Mark A. DeSorbo
WOBURN, MA ONE DOWN, 10 TO go.
That's one way to sum up the draft process for new cleanroom standards that are being hammered out by Technical Committee 209 of the International Organization for Standardization's (ISO; Geneva).
Eight documents make up the 14644 standard, “Cleanrooms and Associated Controlled Environments,” and one of them, 14644-1, “Classification of Air Cleanliness,” has already been issued. The industry is now moving toward passage of the other seven documents as well as three sections of the 14698 standard on biocontamination control.
Both standards are the basis of a presentation by Richard Matthews, a CleanRooms Editorial Advisory Board member and chairman of Technical Committee 209. Matthews, founder of Filtration Technology Inc. (Greensboro, NC) and president of Micron Video International, gave his presentation “The New ISO Cleanroom Standards: Mandatory Criteria vs. Voluntary Criteria,” at a New England Chapter meeting of the Institute of Environmental Sciences and Technology (IEST; Mount Prospect, IL) in mid-March.
“[Matthews] gives a very open presentation,” says Roger Diener, a 209E committee and IEST member, who works as a contamination control engineer for Analog Devices (Wilmington, MA). “Questions will differ, depending on the needs of users who attend. This standard provides a cleanroom baseline because everybody's needs are different.”
And accommodating the diversity of the contamination control industry is just what the standards aim to do, says Matthews, an advocate for the sunset of the Fed-Std 209E (See “What is Fed-Std-209E's fate?” Feb 2000, p. 46). “It is generic. There is flexibility, and you had it with Fed-Std 209E, but no one used it,” he adds. “Nothing we do is industry specific.”
While the air cleanliness portion of the standard has already been issued, there are several other portions that are in various stages of the approval process. The document 14644-2, “Specifications for testing and monitoring to prove continued compliance with 14644-1,” is presently out for final vote. The “Design and Construction” segment of the standard, “14644-4, is also out for final vote. If accepted, both will be published as international standards within two months of the vote.
When comparing 14644-1 to Fed-Std 209E, Matthews says the ISO standard has tighter specifications when it comes to 0.1-micron particles, while provisions have been relaxed for 5.0 micron particles. Generally, he says, there are a reduced number of sample locations that are required for cleanroom classification.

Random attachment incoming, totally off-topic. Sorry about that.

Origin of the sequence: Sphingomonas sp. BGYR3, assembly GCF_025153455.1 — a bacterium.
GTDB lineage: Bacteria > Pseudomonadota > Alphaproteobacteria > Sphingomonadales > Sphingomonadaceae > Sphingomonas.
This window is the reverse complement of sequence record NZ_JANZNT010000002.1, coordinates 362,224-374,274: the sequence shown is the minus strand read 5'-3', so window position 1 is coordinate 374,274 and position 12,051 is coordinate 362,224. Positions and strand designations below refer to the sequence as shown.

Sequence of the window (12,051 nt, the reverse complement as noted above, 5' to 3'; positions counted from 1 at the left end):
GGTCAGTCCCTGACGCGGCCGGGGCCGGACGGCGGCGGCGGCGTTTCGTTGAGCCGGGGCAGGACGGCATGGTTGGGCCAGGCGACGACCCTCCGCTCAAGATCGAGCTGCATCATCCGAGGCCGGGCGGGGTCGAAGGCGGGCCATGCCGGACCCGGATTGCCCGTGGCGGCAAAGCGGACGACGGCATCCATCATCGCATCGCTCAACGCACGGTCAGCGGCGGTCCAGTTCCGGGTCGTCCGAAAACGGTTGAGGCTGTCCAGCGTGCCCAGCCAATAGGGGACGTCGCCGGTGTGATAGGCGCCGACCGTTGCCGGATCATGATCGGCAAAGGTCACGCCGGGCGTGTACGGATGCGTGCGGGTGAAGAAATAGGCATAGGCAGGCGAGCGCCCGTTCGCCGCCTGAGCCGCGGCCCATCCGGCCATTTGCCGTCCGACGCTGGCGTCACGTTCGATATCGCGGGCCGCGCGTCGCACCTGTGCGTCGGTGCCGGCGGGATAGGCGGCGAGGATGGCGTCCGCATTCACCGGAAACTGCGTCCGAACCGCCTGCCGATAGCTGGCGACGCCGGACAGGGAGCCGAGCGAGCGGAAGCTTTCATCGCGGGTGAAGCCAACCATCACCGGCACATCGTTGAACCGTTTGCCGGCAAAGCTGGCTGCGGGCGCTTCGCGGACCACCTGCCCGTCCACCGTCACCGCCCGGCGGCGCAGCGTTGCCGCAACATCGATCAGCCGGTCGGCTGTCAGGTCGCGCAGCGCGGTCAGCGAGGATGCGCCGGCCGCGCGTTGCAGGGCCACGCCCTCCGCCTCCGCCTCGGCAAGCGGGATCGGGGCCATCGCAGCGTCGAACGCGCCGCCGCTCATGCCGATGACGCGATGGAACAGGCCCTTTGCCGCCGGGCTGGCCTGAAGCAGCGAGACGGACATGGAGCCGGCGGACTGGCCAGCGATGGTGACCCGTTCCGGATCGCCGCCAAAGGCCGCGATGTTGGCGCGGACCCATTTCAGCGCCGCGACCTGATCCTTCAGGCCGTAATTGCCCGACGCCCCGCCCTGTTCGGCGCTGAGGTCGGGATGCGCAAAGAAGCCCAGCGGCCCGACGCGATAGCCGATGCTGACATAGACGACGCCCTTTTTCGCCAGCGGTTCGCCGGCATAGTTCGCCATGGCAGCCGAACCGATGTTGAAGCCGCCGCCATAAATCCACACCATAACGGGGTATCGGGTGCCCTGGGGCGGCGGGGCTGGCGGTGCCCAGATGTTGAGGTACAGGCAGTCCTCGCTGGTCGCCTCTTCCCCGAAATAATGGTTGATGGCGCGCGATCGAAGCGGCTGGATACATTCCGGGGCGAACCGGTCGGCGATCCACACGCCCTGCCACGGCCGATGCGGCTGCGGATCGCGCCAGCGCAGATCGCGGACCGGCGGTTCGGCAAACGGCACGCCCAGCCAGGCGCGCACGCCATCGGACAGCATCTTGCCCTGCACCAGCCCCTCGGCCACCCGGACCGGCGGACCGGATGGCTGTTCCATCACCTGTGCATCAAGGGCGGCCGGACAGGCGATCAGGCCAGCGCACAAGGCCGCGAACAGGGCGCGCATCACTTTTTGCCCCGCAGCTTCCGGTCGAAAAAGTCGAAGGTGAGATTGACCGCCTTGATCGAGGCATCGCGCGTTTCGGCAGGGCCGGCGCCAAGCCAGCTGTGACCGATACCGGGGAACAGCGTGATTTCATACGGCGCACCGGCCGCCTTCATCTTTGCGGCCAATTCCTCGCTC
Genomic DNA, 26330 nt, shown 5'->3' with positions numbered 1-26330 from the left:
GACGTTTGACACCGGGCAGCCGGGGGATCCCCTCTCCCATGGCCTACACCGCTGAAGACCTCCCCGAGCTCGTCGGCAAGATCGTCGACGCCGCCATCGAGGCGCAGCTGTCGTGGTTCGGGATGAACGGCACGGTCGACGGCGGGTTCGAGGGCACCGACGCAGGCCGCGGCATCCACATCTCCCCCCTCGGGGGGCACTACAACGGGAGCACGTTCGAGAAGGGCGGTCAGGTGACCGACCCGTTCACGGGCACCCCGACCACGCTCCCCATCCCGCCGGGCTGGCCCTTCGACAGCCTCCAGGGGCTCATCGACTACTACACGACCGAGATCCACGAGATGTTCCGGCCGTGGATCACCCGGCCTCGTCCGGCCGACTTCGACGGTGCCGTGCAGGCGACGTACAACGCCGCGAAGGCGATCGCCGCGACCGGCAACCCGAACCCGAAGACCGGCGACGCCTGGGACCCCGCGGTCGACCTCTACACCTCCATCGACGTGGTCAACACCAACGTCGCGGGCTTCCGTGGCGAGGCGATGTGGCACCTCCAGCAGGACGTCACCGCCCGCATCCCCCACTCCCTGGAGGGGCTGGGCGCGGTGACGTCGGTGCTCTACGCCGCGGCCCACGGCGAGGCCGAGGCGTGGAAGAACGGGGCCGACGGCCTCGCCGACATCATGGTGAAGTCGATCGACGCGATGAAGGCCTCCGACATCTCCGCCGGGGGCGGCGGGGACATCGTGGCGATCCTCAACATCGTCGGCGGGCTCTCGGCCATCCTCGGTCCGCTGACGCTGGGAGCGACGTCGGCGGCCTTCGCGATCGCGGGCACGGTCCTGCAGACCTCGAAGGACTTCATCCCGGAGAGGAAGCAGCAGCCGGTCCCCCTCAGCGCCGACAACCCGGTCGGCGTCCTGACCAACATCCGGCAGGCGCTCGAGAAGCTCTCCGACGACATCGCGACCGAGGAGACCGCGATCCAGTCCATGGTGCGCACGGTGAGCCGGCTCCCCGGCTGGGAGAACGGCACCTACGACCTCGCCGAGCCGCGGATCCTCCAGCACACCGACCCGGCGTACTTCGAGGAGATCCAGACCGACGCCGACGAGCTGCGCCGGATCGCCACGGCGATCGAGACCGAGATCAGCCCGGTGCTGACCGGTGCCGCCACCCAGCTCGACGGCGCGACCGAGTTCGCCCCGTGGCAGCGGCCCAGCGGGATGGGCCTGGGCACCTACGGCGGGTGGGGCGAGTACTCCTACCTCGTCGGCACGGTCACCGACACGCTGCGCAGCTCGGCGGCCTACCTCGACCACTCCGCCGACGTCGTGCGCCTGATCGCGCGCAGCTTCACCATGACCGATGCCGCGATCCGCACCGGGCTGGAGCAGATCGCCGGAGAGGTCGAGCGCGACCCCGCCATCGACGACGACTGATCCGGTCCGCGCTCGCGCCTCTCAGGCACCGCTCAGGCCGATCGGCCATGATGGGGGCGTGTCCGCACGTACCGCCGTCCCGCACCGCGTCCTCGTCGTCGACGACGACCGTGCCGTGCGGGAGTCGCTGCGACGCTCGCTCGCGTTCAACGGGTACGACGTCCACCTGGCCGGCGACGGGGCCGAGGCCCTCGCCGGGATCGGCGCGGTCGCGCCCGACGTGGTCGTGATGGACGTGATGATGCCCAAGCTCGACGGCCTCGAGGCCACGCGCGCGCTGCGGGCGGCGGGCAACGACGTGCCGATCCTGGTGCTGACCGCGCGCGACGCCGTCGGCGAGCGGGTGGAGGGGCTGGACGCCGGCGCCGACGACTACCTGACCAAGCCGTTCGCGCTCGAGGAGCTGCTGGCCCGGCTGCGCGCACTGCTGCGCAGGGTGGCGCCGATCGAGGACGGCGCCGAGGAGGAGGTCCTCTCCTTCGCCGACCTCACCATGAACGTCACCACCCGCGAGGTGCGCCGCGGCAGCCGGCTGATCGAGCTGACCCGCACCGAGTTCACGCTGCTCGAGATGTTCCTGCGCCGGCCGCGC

Testing for compliance, the 14644-2 document stipulates that particle counts in cleanrooms less than ISO Class 5 (Class 100) must be conducted every six months, while in cleanrooms greater than ISO Class 5, tests should be conducted annually. Air pressure difference and airflow tests, according to the document, are to be conducted yearly regardless of the cleanroom class.
The design and construction provision of the standard, 14644-4, provides comprehensive parameters for clean and support utility spaces. There is also a section that outlines recommendations on materials selection and provides specifications on entry, storage and waste areas. “Millions of dollars,” Matthews says, “ride on what is in this document.”
The drafts of the third, fifth and seventh sections of the standard are scheduled to be sent out for comment by the third quarter of this year. The documents address metrology and test methods, cleanroom operations and enhanced clean devices (ECDs).
The third document of the standard focuses on metrology and test methods. Recommended primary tests include airborne particle count, and under that umbrella classification, ultrafine particle, and macroparticle tests are included. There are also a number of tests that are recommended, yet optional, including filter leakage, flow visualization and direction, temperature and humidity, electrostatic and ion generation, particle deposition, recovery and containment leak. “These tests are your call,” Matthews adds.
Cleanroom operations, 14644-5, specifies the basic requirements for operating and maintaining cleanrooms and associated controlled environments, Matthews explains. The section includes requirements, operational systems, garments, personnel, equipment, materials and cleanroom integrity. “These are things you must concern yourself with,” he says.
Enhanced clean devices, ECDs, are addressed in the 14644-7 document. Its scope, Matthews says, centers on the minimum requirements for the design, construction, installation, testing and approval of ECDs where they differ from cleanrooms.
Documents six and eight will go out for review during the third quarter of 2001. Terms and definitions, a so-called glossary of terms for the standard, will be outlined in 14644-6, while molecular contamination is addressed under 14644-8. “[Molecular contamination] cuts across all industries. It's a big issue, especially for the pharmaceutical people,” he adds.
The three documents of the ISO 14698 standard on bicontamination will be finalized and approved by the fourth quarter of 2000. The standard features a general principle section for analysis, an evaluation and interpretation of data as well as a methodology for cleaning and disinfecting.